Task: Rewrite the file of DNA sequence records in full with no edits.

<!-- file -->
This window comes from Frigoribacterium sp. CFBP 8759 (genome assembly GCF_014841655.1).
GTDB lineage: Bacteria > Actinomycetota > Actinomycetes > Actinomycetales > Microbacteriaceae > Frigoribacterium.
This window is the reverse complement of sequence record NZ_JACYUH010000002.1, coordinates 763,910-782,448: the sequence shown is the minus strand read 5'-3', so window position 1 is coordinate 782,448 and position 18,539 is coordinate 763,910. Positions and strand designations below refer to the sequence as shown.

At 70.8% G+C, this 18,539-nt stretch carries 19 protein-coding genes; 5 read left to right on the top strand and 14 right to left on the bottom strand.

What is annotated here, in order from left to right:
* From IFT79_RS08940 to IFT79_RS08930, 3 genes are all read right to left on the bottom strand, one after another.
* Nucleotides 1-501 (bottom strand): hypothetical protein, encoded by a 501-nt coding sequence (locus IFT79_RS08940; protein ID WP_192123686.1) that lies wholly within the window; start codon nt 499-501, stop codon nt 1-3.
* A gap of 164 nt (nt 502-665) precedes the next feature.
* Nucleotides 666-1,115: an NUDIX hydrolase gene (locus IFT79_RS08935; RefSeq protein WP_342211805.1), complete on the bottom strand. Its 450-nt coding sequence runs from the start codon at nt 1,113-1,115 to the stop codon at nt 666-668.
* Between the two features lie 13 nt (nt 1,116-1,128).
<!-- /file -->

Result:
This window comes from Frigoribacterium sp. CFBP 8759 (genome assembly GCF_014841655.1).
GTDB lineage: Bacteria > Actinomycetota > Actinomycetes > Actinomycetales > Microbacteriaceae > Frigoribacterium.
This window is the reverse complement of sequence record NZ_JACYUH010000002.1, coordinates 763,910-782,448: the sequence shown is the minus strand read 5'-3', so window position 1 is coordinate 782,448 and position 18,539 is coordinate 763,910. Positions and strand designations below refer to the sequence as shown.

At 70.8% G+C, this 18,539-nt stretch carries 19 protein-coding genes; 5 read left to right on the top strand and 14 right to left on the bottom strand.

What is annotated here, in order from left to right:
* From IFT79_RS08940 to IFT79_RS08930, 3 genes are all read right to left on the bottom strand, one after another.
* Nucleotides 1-501 (bottom strand): hypothetical protein, encoded by a 501-nt coding sequence (locus IFT79_RS08940; protein ID WP_192123686.1) that lies wholly within the window; start codon nt 499-501, stop codon nt 1-3.
* A gap of 164 nt (nt 502-665) precedes the next feature.
* Nucleotides 666-1,115: an NUDIX hydrolase gene (locus IFT79_RS08935; RefSeq protein WP_342211805.1), complete on the bottom strand. Its 450-nt coding sequence runs from the start codon at nt 1,113-1,115 to the stop codon at nt 666-668.
* Between the two features lie 13 nt (nt 1,116-1,128).